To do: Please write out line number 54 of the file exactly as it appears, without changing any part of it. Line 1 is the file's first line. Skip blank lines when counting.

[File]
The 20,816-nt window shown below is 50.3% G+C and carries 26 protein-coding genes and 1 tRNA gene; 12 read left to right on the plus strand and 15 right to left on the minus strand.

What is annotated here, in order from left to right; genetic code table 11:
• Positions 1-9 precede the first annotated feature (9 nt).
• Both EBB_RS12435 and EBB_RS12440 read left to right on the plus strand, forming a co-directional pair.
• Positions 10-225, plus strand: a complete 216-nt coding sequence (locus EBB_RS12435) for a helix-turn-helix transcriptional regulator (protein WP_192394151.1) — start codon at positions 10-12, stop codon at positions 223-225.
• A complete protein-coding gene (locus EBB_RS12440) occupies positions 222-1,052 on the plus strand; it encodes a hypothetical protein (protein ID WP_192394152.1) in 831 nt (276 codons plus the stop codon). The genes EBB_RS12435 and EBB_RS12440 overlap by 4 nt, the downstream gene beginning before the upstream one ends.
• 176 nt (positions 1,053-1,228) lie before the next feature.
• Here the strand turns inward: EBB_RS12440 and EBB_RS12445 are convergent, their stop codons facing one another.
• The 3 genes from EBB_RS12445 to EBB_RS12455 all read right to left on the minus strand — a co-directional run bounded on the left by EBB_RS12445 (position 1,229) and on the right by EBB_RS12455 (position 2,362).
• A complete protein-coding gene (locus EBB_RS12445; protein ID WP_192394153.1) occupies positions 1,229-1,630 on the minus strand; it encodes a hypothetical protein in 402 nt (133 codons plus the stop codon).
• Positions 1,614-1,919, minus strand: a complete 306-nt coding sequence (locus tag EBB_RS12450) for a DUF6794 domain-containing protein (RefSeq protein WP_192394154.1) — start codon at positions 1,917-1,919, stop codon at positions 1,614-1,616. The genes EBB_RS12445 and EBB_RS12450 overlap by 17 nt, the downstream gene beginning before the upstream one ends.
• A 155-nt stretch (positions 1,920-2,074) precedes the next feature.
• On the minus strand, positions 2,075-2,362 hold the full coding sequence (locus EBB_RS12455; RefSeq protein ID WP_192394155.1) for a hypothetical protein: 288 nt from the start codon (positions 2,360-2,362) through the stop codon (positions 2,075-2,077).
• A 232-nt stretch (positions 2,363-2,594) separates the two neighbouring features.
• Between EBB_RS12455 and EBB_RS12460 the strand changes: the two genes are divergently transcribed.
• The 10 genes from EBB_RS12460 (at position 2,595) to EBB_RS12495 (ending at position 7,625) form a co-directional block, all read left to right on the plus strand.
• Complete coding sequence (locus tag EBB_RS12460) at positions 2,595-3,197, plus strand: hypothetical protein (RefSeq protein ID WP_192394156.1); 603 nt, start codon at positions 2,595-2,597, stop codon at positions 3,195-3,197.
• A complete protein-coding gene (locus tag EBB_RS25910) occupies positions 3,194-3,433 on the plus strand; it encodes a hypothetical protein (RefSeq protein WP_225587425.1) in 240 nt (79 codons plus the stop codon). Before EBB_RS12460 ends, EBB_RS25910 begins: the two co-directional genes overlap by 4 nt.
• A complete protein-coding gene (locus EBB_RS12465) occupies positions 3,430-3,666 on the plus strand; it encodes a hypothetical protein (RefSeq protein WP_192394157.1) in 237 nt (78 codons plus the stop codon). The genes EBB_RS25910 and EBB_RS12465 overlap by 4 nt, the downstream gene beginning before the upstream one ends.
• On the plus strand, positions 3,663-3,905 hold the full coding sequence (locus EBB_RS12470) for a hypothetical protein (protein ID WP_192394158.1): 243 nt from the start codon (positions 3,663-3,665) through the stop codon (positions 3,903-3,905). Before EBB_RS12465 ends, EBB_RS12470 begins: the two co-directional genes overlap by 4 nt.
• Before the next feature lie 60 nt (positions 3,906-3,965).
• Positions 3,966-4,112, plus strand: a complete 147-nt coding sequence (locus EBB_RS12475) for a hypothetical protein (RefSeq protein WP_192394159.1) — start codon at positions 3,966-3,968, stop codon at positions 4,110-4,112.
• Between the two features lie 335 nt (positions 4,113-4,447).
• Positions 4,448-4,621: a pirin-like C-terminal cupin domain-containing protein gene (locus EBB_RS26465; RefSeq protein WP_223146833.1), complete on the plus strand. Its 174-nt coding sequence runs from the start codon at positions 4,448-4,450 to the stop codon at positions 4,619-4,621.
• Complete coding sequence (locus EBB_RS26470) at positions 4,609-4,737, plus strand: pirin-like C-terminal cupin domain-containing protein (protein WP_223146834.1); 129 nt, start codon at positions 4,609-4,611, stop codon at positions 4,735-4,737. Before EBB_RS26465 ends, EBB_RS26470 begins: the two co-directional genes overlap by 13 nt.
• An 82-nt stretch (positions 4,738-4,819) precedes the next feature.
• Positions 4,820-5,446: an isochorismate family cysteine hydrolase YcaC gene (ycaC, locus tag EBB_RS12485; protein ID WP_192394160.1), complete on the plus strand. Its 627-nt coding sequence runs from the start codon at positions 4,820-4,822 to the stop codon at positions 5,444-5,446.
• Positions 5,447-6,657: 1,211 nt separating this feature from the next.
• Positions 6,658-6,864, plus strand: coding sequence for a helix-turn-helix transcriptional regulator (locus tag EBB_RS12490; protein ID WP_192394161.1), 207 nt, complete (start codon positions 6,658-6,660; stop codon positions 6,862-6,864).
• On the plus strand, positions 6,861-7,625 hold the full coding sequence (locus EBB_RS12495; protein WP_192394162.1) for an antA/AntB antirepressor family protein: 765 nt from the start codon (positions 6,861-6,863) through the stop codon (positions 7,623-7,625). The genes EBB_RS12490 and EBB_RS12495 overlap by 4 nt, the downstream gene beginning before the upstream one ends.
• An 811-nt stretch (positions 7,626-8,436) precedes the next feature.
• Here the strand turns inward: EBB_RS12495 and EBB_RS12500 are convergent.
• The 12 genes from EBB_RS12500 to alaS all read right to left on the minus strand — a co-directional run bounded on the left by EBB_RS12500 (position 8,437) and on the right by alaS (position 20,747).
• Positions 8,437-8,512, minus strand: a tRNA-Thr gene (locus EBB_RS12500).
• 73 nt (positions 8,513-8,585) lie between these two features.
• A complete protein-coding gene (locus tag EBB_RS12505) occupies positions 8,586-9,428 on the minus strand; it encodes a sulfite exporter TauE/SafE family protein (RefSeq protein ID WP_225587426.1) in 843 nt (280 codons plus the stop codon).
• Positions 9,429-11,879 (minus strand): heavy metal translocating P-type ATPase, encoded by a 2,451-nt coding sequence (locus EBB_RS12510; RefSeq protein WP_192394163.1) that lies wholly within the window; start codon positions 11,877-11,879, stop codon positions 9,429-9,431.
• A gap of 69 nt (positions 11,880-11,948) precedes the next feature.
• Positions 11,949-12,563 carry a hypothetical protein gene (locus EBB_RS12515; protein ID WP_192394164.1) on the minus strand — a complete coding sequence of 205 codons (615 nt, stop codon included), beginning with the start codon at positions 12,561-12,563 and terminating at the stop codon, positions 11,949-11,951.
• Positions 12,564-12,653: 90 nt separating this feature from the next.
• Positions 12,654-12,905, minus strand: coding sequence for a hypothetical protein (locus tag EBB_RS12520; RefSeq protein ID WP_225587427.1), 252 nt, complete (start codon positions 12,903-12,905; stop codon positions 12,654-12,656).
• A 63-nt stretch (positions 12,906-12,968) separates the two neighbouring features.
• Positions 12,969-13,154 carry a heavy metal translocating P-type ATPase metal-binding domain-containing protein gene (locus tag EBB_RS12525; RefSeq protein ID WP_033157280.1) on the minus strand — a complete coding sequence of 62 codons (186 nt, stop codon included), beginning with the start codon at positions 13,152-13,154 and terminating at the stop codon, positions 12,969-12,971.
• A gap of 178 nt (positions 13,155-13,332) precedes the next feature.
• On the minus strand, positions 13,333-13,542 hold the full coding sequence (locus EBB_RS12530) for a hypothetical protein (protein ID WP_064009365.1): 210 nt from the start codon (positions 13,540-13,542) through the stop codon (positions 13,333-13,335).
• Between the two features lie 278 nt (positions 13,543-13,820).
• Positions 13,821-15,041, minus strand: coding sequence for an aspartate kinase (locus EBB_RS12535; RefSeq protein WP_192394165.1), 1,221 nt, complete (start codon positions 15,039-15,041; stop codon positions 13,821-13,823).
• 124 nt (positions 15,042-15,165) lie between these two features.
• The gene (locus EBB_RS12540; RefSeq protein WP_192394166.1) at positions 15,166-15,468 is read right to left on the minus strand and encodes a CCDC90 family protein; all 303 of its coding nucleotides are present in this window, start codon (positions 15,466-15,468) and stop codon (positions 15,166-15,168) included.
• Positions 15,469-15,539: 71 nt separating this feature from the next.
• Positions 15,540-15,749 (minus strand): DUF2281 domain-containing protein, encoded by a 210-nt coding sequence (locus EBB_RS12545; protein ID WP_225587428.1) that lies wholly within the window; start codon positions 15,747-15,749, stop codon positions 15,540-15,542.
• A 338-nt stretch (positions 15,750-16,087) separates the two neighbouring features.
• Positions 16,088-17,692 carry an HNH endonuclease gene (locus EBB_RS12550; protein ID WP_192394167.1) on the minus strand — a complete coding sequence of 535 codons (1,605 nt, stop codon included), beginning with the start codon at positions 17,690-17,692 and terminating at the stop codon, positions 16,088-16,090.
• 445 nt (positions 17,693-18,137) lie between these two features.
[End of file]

• 445 nt (positions 17,693-18,137) lie between these two features.